- 48% of businesses think Brexit will have a negative impact on the UK jobs market – down from 70% last June
- The jobs market continued to grow in Q1 with jobs up 17% year on year
- Health & Medicine (+29%) and Engineering (+20%) are the sectors driving annual growth for Q1
- ‘Businesses moving jobs outside of the UK’ is recruiters’ number one concern about Brexit
- Over 1 in 4 businesses report a reduction in applications from EU citizens since the referendum
- ‘Securing free trade or retaining the single market with the EU’ is the key issue in Brexit negotiations for UK businesses
As Britain enters negotiations with the EU, the latest figures from reed.co.uk show that the jobs market is continuing to grow in 2017 and businesses’ confidence is on the up.
In the weeks following the referendum last June, 70% of employers said they thought Brexit will have a negative impact on UK jobs. In a new survey of over 450 businesses conducted at the start of April, that number has dropped significantly to 48%.
A further 31% of employers said they think the outcome of the UK’s departure from the EU will be positive, with more jobs on offer and lower unemployment, and 21% felt that Brexit would have no impact at all.
The research is backed up by reed.co.uk’s latest data. Figures released this week show that the jobs market continued to grow throughout the first quarter of 2017, up 10% on the same time last year. In March alone, there were 250,000 jobs posted to reed.co.uk, an annual increase of 17%.
James Reed, Chairman of reed.co.uk comments:
“When we surveyed business leaders back in June 2016, ahead of the historic EU referendum, 70% of them said they thought Brexit would have a negative impact on jobs. When we surveyed them again at the start of April this number has fallen very significantly to 48%.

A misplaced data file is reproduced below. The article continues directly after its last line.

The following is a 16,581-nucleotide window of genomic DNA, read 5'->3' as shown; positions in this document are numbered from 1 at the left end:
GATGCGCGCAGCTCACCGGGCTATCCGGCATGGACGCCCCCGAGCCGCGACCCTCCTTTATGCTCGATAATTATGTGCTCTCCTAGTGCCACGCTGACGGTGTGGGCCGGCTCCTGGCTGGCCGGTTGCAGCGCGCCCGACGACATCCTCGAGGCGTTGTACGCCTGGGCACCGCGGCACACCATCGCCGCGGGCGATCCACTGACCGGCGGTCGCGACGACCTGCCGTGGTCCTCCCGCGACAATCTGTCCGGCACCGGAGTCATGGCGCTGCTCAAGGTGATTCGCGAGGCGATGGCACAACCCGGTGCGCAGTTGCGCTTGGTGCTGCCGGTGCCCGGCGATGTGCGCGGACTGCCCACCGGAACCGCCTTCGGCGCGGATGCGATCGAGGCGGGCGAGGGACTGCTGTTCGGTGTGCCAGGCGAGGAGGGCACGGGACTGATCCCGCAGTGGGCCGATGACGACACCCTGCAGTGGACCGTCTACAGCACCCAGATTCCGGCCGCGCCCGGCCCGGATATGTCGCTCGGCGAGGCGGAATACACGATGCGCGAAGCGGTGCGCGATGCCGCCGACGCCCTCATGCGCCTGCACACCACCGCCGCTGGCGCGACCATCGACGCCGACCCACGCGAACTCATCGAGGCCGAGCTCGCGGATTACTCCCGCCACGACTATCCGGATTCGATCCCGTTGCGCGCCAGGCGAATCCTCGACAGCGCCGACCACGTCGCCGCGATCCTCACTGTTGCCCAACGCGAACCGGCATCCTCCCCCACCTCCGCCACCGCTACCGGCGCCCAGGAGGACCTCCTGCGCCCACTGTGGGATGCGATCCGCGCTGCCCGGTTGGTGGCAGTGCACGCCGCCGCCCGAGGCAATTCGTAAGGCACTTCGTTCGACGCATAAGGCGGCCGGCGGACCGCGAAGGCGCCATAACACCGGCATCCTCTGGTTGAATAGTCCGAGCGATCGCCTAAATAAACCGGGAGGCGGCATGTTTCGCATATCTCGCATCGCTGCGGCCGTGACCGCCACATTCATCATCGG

Our latest jobs market data backs this up. So far this year we’ve seen almost 700,000 new jobs advertised, up 10% year-on-year.”
According to the figures, Health & Medicine and Engineering are amongst the sectors driving this annual growth, rising by 29% and 20% for the quarter respectively, compared to the same period last year. Overall, the regional picture for Q1 was positive, with all regions enjoying a year-on-year rise in jobs advertised.
Despite these positive signs, the opinion of UK employers is split about the long term impact of Britain’s departure from the EU.
Here are the top three benefits that UK employers who anticipate a positive outcome think leaving the EU could have:
- An increased number of jobs for UK workers
- Growth in certain sectors (e.g exports and tourism) due to a weaker pound
- Improved trade arrangements with foreign markets outside the EU
According to the research, these are the top three concerns employers have about Britain leaving the EU:
- Business moving jobs outside of the UK
- The devaluation of the pound
- The possibility of an economic downturn
However, the research shows that, for many businesses, these concerns have yet to manifest themselves. Only 18% of employers surveyed reported changes to their recruitment since the referendum last June, suggesting that the majority of businesses have continued hiring as usual.
There are warning signs elsewhere though, with 28% saying that they had seen a reduction in applications to jobs from EU citizens during that time period.
James Reed continues:
“A majority of employers said that they have not made changes to their recruitment since the vote to leave, indicating that British businesses have held firm and continued with their plans to recruit.
Business leaders are already working hard to counter the potential impact of leaving the EU and it’s good to see that so many are optimistic about the future. A lot now hinges on a successful negotiation that works for both Britain and for Europe.”
With Britain now entering into a prolonged period of negotiation with the EU, these are the top three factors that are most important for UK employers:
- Securing free trade or retaining the single market with the EU
- Freedom of movement rights across the EU
- Access to skilled labour
Find out more about the Reed Job Index.